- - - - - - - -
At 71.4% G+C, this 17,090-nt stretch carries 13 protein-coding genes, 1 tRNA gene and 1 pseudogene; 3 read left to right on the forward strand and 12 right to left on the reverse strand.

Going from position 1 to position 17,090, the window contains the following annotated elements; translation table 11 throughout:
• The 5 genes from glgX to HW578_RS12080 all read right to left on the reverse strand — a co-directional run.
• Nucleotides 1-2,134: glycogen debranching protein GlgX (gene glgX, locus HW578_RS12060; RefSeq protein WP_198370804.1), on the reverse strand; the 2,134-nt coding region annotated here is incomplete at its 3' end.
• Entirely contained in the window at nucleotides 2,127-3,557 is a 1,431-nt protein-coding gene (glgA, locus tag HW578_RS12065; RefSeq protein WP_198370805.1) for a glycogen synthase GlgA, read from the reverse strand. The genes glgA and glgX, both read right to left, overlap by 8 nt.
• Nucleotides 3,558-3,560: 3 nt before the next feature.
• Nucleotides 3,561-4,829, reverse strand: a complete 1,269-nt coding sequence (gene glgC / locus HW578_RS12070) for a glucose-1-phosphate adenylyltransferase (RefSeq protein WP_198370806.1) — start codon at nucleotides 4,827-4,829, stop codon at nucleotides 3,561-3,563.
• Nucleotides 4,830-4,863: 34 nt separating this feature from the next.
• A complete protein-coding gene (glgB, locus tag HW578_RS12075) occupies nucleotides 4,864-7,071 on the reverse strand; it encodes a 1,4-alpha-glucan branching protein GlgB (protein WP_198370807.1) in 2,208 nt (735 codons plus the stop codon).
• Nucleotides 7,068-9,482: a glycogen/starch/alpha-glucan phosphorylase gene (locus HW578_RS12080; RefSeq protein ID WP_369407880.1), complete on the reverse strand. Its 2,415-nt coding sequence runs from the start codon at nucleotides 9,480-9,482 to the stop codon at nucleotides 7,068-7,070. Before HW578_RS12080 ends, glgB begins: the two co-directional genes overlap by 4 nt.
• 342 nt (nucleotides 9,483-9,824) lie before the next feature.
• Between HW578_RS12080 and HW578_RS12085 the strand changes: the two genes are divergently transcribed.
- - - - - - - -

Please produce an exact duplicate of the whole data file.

At 71.4% G+C, this 17,090-nt stretch carries 13 protein-coding genes, 1 tRNA gene and 1 pseudogene; 3 read left to right on the forward strand and 12 right to left on the reverse strand.

Going from position 1 to position 17,090, the window contains the following annotated elements; translation table 11 throughout:
• The 5 genes from glgX to HW578_RS12080 all read right to left on the reverse strand — a co-directional run.
• Nucleotides 1-2,134: glycogen debranching protein GlgX (gene glgX, locus HW578_RS12060; RefSeq protein WP_198370804.1), on the reverse strand; the 2,134-nt coding region annotated here is incomplete at its 3' end.
• Entirely contained in the window at nucleotides 2,127-3,557 is a 1,431-nt protein-coding gene (glgA, locus tag HW578_RS12065; RefSeq protein WP_198370805.1) for a glycogen synthase GlgA, read from the reverse strand. The genes glgA and glgX, both read right to left, overlap by 8 nt.
• Nucleotides 3,558-3,560: 3 nt before the next feature.
• Nucleotides 3,561-4,829, reverse strand: a complete 1,269-nt coding sequence (gene glgC / locus HW578_RS12070) for a glucose-1-phosphate adenylyltransferase (RefSeq protein WP_198370806.1) — start codon at nucleotides 4,827-4,829, stop codon at nucleotides 3,561-3,563.
• Nucleotides 4,830-4,863: 34 nt separating this feature from the next.
• A complete protein-coding gene (glgB, locus tag HW578_RS12075) occupies nucleotides 4,864-7,071 on the reverse strand; it encodes a 1,4-alpha-glucan branching protein GlgB (protein WP_198370807.1) in 2,208 nt (735 codons plus the stop codon).
• Nucleotides 7,068-9,482: a glycogen/starch/alpha-glucan phosphorylase gene (locus HW578_RS12080; RefSeq protein ID WP_369407880.1), complete on the reverse strand. Its 2,415-nt coding sequence runs from the start codon at nucleotides 9,480-9,482 to the stop codon at nucleotides 7,068-7,070. Before HW578_RS12080 ends, glgB begins: the two co-directional genes overlap by 4 nt.
• 342 nt (nucleotides 9,483-9,824) lie before the next feature.
• Between HW578_RS12080 and HW578_RS12085 the strand changes: the two genes are divergently transcribed.